Principal investigator (ÚFAL): 
Project Manager (ÚFAL): 
Grant id: 
1.3.2023 - 30.9.2027

Computational natural language processing (NLP) in all its modalities (i.e., in both spoken and written form) has been developing rapidly, especially recently thanks to advances in language modelling using artificial neural networks. Progress in the development of artificial intelligence systems, in which the possibility of communication in written or spoken form is often essential, is also contributing to these developments. NLP systems are also making their way into practice, in particular as machine (automatic) translation between natural languages or various voice assistant(s) developed in global companies, or automatic "chatbots", both text and voice, used for example for customer service centers. Such systems applied in practice are very useful, but their quality varies greatly: among them, we can find those that are almost at the human level of communication (machine translation of written text in laboratory conditions), but also those that we would characterize more as prototypes that fail in more difficult conditions (e.g., car navigation voice control). Many of these systems are also often only available for a limited number of languages (especially localizations into Czech are put into practice only after several years of delay). In the future, the quality (in a broader sense) of these systems needs to be improved in several directions: from the elimination of mainly semantic and otherwise critical errors, through the elimination of stereotypes in the current large language models, to the ability of interpretation and self-explanation. In particular, the last requirement is absolutely necessary if communication in natural language (within artificial intelligence applications) should penetrate, e.g., into medicine, into national critical infrastructure, defense and security, into tools for disaster avoidance and relief, and also in systems of (semi)autonomous transport or even into the scientific and research activity itself. The submitted project focuses - at the level of basic research, but with a vision of the future use of communication through natural language between humans and automatic systems - on the relationship of language and its "meaning," i.e., on the relationship of semantics and pragmatics with regard to (structured) knowledge of the world, which the current, albeit technologically and application successful, large language models not only fail to express explicitly, let alone to work with this relationship. If the relationship between language and its "meaning" is well understood in theory and practice, it will eliminate or minimize the above problems regarding semantic inadequacy (e.g. in automatic translation) and gain the ability to explain and justify their decisions and communicate them effectively to humans. The multilingual aspect, which the project under the planned international cooperation strongly emphasizes by addressing many languages from different language groups, is then an essential part of removing language barriers in communication between people (especially, but not only in Europe) and between people and machines, including systems using other components of artificial intelligence (e.g. image processing, planning, robot control and others).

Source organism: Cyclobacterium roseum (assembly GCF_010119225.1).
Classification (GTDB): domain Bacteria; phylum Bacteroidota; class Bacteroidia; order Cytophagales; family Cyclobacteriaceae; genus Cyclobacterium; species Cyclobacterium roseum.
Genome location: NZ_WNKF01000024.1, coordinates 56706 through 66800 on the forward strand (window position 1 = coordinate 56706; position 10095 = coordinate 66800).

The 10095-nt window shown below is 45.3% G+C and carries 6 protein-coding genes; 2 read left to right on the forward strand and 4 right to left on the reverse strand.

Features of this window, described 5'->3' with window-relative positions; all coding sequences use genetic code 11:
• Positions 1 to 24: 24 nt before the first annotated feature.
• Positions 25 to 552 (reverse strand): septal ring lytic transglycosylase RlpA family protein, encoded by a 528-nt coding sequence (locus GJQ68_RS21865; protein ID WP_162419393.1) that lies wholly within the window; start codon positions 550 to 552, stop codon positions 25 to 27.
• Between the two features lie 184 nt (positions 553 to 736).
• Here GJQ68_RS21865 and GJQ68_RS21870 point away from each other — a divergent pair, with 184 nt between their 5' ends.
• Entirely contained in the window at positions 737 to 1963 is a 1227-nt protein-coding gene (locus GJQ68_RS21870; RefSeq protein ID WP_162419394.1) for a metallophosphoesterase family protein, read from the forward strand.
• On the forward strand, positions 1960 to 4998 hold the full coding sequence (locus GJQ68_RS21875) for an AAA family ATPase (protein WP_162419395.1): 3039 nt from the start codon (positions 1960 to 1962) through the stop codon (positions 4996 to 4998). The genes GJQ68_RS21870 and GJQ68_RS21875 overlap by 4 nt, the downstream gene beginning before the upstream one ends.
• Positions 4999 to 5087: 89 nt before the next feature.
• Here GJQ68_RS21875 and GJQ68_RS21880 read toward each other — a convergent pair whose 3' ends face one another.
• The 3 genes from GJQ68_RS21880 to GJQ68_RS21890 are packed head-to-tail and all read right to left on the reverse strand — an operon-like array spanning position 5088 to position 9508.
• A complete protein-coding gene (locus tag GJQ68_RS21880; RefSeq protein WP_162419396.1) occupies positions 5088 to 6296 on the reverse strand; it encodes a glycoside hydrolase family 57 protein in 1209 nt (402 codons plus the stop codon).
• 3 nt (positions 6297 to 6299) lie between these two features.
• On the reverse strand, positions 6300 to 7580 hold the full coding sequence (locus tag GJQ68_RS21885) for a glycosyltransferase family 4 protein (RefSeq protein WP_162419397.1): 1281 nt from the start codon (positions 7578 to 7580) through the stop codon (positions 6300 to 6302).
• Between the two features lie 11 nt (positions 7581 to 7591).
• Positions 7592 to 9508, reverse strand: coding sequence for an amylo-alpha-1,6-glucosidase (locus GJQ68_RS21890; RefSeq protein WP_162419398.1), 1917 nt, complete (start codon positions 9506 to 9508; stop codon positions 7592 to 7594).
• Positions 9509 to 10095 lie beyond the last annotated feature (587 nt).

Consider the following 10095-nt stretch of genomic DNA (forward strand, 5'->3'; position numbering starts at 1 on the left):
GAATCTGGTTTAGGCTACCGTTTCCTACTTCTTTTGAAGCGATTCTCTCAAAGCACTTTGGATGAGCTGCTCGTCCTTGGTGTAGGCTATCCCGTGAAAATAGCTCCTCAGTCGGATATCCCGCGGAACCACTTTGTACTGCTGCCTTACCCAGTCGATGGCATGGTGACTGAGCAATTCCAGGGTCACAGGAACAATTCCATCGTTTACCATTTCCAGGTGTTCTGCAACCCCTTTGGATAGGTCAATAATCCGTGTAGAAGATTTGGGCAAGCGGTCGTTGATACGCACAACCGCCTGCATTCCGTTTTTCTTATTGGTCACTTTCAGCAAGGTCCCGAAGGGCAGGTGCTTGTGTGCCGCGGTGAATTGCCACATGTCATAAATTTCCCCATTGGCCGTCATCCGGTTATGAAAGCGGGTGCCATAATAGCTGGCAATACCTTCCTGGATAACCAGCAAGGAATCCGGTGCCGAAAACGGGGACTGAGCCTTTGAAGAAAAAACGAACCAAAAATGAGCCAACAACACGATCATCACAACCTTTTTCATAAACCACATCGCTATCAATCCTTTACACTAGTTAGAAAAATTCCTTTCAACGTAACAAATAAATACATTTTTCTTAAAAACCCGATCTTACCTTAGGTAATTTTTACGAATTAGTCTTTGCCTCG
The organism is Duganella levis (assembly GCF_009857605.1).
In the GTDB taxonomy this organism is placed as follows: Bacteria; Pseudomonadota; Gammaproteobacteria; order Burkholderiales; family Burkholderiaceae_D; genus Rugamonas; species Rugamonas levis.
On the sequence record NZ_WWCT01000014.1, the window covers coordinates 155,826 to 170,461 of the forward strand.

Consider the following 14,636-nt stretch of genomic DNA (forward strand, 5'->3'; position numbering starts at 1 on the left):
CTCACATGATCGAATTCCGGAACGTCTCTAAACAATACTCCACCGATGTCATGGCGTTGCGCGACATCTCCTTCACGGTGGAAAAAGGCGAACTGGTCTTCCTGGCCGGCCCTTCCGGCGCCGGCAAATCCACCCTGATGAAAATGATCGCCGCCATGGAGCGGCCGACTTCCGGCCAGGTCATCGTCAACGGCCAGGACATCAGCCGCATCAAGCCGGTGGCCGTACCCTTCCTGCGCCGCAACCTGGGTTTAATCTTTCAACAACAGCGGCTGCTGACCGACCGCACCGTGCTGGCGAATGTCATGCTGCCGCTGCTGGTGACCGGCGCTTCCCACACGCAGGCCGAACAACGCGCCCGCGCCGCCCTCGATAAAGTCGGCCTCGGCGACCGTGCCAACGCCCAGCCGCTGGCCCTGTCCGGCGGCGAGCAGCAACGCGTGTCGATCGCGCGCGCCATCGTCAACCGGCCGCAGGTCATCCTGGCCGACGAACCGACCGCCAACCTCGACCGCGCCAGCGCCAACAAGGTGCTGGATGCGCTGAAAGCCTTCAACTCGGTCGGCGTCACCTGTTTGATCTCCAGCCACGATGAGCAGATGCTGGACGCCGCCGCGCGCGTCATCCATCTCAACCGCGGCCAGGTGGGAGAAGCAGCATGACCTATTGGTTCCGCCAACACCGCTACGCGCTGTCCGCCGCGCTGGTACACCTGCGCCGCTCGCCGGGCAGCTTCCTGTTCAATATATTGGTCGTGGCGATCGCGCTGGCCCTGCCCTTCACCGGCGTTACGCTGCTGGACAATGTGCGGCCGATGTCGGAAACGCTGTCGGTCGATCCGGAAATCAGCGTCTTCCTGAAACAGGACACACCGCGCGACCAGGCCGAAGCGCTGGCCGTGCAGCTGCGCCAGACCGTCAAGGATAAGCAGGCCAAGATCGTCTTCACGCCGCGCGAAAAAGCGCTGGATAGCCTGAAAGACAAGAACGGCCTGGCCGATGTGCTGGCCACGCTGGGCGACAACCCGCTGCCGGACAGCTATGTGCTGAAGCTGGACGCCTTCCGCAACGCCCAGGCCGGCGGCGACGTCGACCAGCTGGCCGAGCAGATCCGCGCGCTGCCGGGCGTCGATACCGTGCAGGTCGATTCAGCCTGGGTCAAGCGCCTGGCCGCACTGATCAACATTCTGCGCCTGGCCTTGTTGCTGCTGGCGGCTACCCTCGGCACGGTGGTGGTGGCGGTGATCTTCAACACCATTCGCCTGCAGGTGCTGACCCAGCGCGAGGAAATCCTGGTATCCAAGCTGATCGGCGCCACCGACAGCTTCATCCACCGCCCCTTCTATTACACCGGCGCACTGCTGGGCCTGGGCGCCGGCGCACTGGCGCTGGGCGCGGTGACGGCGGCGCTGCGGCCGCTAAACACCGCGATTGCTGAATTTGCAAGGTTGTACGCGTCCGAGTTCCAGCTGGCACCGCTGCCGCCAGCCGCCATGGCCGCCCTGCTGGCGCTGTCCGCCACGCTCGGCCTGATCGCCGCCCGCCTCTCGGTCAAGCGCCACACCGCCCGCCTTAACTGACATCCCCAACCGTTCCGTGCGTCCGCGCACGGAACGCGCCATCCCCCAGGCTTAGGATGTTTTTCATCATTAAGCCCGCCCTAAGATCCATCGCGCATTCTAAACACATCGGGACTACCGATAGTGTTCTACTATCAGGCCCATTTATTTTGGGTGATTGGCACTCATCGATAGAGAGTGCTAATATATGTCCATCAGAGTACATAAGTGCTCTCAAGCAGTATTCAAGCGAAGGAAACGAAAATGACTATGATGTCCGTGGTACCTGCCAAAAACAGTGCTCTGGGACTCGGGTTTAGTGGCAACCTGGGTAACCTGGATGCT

There are no Czech partners. The project is related to the U.S. CCIR grant on Uniform Meaning Representation led by Nianwen Xue (Brandeis University), with partners from University of New Mexico and University of Colorado Boulder.